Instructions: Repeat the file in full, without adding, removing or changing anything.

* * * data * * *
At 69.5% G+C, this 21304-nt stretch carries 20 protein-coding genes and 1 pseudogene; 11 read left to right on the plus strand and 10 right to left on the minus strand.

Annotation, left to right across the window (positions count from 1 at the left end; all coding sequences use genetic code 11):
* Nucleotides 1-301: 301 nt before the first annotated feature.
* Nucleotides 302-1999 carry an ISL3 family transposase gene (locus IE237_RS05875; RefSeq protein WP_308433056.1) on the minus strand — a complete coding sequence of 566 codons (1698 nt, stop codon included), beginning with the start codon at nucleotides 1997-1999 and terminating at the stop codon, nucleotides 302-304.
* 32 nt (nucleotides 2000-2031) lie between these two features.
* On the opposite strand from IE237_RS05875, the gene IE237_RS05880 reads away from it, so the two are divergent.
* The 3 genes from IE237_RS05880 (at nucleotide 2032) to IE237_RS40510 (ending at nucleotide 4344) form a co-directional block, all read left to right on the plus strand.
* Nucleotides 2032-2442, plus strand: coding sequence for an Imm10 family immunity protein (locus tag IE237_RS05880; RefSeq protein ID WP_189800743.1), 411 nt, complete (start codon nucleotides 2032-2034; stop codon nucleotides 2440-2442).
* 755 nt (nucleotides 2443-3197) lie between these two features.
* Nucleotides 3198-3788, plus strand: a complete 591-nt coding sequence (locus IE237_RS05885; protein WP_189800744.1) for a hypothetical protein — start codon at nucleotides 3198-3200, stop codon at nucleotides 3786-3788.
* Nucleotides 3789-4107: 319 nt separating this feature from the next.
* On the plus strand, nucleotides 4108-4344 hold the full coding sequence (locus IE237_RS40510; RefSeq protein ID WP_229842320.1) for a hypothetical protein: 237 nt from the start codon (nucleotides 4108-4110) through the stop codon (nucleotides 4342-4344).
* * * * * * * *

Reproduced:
At 69.5% G+C, this 21304-nt stretch carries 20 protein-coding genes and 1 pseudogene; 11 read left to right on the plus strand and 10 right to left on the minus strand.

Annotation, left to right across the window (positions count from 1 at the left end; all coding sequences use genetic code 11):
* Nucleotides 1-301: 301 nt before the first annotated feature.
* Nucleotides 302-1999 carry an ISL3 family transposase gene (locus IE237_RS05875; RefSeq protein WP_308433056.1) on the minus strand — a complete coding sequence of 566 codons (1698 nt, stop codon included), beginning with the start codon at nucleotides 1997-1999 and terminating at the stop codon, nucleotides 302-304.
* 32 nt (nucleotides 2000-2031) lie between these two features.
* On the opposite strand from IE237_RS05875, the gene IE237_RS05880 reads away from it, so the two are divergent.
* The 3 genes from IE237_RS05880 (at nucleotide 2032) to IE237_RS40510 (ending at nucleotide 4344) form a co-directional block, all read left to right on the plus strand.
* Nucleotides 2032-2442, plus strand: coding sequence for an Imm10 family immunity protein (locus tag IE237_RS05880; RefSeq protein ID WP_189800743.1), 411 nt, complete (start codon nucleotides 2032-2034; stop codon nucleotides 2440-2442).
* 755 nt (nucleotides 2443-3197) lie between these two features.
* Nucleotides 3198-3788, plus strand: a complete 591-nt coding sequence (locus IE237_RS05885; protein WP_189800744.1) for a hypothetical protein — start codon at nucleotides 3198-3200, stop codon at nucleotides 3786-3788.
* Nucleotides 3789-4107: 319 nt separating this feature from the next.
* On the plus strand, nucleotides 4108-4344 hold the full coding sequence (locus IE237_RS40510; RefSeq protein ID WP_229842320.1) for a hypothetical protein: 237 nt from the start codon (nucleotides 4108-4110) through the stop codon (nucleotides 4342-4344).